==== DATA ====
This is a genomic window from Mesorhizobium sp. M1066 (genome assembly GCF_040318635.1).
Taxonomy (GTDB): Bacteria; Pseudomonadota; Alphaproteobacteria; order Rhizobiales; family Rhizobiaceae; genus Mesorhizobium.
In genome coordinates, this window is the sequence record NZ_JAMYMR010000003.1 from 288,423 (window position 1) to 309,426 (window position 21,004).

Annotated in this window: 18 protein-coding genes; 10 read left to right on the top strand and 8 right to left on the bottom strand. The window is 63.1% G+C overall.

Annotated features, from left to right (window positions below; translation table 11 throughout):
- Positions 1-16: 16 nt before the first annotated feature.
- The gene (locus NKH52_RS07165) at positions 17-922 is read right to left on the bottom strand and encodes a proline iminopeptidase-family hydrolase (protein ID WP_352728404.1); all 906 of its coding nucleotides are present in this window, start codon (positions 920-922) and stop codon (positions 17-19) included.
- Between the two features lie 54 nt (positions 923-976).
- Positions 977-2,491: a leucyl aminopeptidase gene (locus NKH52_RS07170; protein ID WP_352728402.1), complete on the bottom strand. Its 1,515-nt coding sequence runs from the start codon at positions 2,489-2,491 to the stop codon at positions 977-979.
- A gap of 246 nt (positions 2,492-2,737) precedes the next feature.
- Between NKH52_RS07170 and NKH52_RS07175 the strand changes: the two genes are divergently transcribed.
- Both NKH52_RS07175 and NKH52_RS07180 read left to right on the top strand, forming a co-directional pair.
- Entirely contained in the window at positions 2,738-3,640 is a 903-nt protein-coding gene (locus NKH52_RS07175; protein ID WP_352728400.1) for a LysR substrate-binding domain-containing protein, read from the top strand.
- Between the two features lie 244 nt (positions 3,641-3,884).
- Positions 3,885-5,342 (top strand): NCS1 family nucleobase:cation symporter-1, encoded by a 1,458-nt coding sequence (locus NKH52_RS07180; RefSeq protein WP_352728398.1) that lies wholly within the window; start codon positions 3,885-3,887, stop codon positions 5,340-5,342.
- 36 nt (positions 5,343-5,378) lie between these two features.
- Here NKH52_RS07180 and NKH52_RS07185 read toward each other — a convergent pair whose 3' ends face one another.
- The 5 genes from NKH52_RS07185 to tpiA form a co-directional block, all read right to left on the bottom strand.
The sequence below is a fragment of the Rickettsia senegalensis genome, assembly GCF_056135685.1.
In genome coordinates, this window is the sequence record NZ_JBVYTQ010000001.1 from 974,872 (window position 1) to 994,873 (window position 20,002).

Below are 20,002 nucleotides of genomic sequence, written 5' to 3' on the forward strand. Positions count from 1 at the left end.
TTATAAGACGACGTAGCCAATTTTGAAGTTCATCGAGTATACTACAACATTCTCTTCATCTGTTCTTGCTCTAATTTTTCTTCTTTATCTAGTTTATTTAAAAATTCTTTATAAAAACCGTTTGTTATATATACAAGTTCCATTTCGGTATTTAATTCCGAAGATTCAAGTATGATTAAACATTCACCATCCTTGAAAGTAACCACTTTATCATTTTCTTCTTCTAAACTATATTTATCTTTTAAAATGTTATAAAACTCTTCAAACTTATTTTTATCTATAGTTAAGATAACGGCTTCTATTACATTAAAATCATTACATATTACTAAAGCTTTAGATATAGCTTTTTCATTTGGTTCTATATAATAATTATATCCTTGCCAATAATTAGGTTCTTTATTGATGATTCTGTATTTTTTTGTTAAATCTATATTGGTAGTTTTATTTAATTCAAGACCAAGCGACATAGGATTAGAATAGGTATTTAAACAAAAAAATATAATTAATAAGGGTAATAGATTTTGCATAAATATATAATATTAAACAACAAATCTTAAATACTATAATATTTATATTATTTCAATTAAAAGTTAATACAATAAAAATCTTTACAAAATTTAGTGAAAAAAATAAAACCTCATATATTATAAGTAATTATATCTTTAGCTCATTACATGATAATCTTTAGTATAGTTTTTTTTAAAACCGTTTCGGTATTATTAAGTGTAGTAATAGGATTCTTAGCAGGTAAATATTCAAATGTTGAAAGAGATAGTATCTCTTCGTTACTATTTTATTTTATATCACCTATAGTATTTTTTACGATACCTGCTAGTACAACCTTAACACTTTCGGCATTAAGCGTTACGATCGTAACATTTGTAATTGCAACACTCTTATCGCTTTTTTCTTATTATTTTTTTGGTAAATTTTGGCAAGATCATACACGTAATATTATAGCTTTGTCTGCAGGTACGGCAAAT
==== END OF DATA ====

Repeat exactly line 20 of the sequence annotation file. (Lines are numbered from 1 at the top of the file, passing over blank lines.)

In genome coordinates, this window is the sequence record NZ_JBVYTQ010000001.1 from 974,872 (window position 1) to 994,873 (window position 20,002).